France’s National Agency for the Security of Information Systems (ANSSI) has confirmed that three French journalists had their devices infected with the Israeli spyware Pegasus.
Iconic whistleblower Edward Snowden called the development “enormous.”
Traces of the Israeli NSO Group’s spyware were found by ANSSI on the phones of Mediapart co-founder and president Edwy Plenel, Mediapart investigative journalist Lénaïg Bredoux, and a journalist at the French state-owned news channel France 24, according to Le Monde.
It marks the first time an official state authority has confirmed the findings of news outlets who reported the spyware last month. ANSSI reportedly informed the Paris public prosecutor of its discovery.
Snowden, whose 2013 leaks revealed the extent of US surveillance programs, described the report as “enormous” on Twitter, arguing, “If they will do it in France, they will do it anywhere. Shut them down—ban the exploit trade.”
An unnamed source at France 24 told The Guardian that the company had been “extremely shocked” by the news and was “stupefied and angry that journalists could be the object of spying.”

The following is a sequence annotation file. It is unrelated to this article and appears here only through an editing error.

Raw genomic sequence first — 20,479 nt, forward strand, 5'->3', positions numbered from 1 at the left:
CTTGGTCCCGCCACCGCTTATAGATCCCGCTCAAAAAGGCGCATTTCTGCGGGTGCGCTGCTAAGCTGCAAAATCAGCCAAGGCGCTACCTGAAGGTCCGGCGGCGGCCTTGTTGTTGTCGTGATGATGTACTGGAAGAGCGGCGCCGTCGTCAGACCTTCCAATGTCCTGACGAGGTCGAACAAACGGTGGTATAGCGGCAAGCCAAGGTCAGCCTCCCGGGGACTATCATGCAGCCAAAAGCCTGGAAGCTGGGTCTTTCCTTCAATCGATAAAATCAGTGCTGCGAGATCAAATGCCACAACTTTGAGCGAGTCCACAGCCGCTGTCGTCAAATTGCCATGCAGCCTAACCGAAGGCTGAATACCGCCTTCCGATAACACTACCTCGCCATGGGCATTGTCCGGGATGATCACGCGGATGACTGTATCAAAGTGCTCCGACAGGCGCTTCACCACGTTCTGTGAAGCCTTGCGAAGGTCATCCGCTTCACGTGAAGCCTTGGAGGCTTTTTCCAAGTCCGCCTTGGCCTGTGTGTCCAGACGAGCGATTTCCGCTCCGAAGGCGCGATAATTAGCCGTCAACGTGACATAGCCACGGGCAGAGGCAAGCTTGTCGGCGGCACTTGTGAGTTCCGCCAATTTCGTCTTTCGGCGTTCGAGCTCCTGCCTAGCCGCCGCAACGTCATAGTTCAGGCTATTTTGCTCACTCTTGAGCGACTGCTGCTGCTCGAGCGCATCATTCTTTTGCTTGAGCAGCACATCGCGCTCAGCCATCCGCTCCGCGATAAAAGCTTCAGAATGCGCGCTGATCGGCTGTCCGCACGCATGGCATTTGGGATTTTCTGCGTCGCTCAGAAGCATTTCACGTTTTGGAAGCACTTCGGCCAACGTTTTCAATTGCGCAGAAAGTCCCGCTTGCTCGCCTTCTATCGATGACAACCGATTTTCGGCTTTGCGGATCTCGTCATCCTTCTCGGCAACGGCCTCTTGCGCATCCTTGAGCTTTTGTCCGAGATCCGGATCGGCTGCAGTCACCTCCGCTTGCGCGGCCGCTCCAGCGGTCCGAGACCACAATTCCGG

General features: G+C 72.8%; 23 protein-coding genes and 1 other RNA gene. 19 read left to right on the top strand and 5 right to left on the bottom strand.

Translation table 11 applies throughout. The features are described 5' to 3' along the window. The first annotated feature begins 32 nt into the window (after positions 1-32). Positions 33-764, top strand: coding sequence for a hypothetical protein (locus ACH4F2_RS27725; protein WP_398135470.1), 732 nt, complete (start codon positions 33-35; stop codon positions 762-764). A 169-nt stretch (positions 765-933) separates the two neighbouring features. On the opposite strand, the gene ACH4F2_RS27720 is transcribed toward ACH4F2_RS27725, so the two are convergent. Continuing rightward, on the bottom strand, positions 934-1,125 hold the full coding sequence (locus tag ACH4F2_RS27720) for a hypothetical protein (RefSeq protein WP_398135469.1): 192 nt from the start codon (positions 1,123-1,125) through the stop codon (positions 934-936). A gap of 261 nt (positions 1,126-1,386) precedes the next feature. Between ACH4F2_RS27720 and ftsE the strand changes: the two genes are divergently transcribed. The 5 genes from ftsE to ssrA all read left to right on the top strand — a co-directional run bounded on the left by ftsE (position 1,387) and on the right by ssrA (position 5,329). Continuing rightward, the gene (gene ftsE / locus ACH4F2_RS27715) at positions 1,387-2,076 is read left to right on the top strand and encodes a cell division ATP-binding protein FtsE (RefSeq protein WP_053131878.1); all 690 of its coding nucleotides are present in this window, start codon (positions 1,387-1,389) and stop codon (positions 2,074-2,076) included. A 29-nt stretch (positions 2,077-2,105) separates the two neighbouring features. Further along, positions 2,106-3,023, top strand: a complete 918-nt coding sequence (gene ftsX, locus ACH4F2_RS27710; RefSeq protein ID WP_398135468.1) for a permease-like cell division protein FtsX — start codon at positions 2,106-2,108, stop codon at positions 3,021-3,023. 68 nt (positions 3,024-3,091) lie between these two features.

“We will not be taking this lying down. There will be legal action,” the source added.
Bredoux also spoke to The Guardian, saying that ANSSI’s confirmation “puts an end to the idea that this is all lies and fake news,” and is “the proof we need.”
A major investigation by 17 news outlets alleged last month that Pegasus had been used by several foreign governments to spy on presidents, human rights activists, journalists, and others.
Le Monde reported that the spyware had been used by Morocco to spy on French President Emmanuel Macron’s phone calls – an allegation Morocco has denied – while French Finance Minister Bruno Le Maire announced on Friday that state authorities were investigating whether he and other government officials had also been spied on.
Macron’s phone number was reportedly discovered by Amnesty International and the French news outlet Forbidden Stories in a database of more than 50,000 phone numbers which were allegedly a “wishlist” of people to be spied on using Pegasus.
Following the bombshell revelation, Israeli Defense Minister Benny Gantz’s office declared that his country was “taking the allegations seriously” and that “Israel grants cyber licenses only to nation-states and only to be used for the needs of dealing with terrorism and crime.”